Mobile phone giant Nokia has plunged into the red as sales fell and margins were squeezed in the second quarter.
The firm made a net loss of 368m euros ($521m; £323m) in the three months to the end of June, compared with a profit of 227m euros a year earlier. Net sales fell by 7% to 9.3bn euros.
It had warned that its second quarter results would be disappointing.
Nokia has lost ground to competitors such as Apple’s iPhone and phones using Google’s Android operating system.
“The challenges we are facing during our strategic transformation manifested in a greater than expected way in the second quarter,” said group chief executive Stephen Elop.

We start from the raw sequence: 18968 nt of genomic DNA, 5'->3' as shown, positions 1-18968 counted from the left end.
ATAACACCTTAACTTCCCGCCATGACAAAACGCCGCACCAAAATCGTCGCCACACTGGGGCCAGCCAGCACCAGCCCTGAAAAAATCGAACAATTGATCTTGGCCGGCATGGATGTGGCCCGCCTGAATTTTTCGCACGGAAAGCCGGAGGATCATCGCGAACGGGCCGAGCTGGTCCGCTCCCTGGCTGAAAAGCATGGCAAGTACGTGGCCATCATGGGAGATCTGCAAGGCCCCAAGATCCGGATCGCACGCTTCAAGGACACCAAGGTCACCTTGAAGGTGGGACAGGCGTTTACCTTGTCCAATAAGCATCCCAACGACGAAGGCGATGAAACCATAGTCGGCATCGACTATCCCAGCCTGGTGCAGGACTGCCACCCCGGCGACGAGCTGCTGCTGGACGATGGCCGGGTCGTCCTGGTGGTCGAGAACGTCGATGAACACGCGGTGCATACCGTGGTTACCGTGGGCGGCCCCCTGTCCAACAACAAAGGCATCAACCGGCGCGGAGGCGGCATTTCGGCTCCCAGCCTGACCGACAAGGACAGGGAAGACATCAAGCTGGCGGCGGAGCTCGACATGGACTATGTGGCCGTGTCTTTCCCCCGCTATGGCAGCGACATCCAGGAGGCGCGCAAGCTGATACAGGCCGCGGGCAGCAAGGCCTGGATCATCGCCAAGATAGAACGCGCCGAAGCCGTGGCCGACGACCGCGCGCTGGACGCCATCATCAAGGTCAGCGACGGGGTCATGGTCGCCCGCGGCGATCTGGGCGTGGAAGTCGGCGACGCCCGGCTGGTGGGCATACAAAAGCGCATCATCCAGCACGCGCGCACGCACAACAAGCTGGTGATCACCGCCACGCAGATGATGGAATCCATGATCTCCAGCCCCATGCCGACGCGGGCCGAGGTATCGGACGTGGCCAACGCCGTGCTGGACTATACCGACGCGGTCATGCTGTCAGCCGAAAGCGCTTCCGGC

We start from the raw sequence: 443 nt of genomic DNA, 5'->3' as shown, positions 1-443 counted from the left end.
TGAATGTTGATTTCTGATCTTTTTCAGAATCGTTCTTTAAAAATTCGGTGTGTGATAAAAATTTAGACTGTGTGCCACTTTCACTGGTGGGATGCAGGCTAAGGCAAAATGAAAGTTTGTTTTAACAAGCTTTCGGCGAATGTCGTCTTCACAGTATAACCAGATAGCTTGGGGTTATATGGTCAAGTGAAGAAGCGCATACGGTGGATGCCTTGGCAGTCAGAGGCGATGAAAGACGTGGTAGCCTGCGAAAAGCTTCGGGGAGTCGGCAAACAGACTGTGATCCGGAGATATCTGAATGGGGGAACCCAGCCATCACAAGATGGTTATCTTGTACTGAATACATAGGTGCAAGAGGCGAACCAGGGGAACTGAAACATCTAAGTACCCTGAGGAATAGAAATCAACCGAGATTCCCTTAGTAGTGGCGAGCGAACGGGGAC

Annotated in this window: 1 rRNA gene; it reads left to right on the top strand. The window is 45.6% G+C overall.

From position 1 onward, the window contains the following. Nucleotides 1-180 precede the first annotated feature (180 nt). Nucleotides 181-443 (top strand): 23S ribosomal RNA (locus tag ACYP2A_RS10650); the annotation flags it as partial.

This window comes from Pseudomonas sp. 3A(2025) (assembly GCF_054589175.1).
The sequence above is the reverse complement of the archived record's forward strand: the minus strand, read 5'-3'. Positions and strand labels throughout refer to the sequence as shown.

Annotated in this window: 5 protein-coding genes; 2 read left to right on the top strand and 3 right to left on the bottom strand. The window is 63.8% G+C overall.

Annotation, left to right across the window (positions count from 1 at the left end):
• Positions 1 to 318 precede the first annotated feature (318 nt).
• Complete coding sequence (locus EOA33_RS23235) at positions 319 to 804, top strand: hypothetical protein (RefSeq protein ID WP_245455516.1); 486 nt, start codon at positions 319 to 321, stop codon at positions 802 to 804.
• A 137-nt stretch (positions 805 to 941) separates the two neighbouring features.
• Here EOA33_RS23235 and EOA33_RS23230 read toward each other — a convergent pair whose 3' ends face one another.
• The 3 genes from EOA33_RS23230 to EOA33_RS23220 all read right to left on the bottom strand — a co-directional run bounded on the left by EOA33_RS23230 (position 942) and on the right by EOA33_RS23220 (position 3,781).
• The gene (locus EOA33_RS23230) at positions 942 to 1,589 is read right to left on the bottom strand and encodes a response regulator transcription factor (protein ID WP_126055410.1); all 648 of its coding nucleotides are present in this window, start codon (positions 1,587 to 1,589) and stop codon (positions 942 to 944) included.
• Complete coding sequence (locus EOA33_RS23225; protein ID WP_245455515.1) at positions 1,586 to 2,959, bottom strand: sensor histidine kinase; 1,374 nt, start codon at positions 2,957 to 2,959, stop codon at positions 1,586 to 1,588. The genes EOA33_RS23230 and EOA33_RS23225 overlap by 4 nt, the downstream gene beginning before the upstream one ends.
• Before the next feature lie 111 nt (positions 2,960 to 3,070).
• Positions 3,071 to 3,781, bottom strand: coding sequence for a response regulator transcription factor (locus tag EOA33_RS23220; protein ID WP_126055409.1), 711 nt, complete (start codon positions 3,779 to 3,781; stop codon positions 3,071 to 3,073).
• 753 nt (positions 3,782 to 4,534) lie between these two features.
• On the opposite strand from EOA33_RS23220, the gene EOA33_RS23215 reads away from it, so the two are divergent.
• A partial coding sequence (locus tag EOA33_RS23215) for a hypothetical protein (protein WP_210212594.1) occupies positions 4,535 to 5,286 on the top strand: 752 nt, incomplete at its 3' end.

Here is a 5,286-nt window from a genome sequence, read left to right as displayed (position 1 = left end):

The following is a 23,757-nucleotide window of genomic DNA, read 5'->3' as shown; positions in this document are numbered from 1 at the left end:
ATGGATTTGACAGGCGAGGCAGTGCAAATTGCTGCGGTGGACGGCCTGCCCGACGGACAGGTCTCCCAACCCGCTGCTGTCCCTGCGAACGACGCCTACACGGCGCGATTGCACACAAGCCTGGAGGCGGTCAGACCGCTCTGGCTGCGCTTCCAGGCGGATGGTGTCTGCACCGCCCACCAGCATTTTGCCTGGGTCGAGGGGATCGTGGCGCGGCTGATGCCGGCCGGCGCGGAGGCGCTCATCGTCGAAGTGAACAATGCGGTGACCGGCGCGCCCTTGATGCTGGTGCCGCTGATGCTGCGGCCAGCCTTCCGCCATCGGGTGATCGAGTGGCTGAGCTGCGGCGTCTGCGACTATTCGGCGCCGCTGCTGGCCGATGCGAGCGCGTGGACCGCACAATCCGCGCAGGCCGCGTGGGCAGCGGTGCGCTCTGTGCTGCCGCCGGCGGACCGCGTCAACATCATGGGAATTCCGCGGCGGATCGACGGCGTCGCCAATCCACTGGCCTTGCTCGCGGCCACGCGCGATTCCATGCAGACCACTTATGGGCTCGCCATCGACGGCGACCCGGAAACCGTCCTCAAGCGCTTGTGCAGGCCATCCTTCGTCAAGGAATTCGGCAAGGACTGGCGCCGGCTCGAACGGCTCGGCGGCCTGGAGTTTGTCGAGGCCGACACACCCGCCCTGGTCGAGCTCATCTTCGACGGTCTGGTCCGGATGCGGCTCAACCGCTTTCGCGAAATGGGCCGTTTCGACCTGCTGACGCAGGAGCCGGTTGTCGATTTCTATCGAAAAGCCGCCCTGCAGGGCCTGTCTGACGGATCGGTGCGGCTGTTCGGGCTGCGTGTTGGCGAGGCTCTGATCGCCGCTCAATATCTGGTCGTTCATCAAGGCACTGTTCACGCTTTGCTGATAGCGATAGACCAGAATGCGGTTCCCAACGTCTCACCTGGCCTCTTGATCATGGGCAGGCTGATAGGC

Although he said “competitive pressures” would continue, Mr Elop said the firm had a clear strategy to turn the business around.
He said he was “very optimistic” about the the company’s new range of smartphones, which will use Microsoft technology instead of Nokia’s legacy Symbian software.
Earlier this year, Nokia announced 7,000 job cuts worldwide as part of strategy to focus on smartphones, 3,000 of which are being transferred to consultancy group Accenture.
Nokia hopes that the job cuts and restructuring will help produce savings of 1bn euros for the firm by 2013.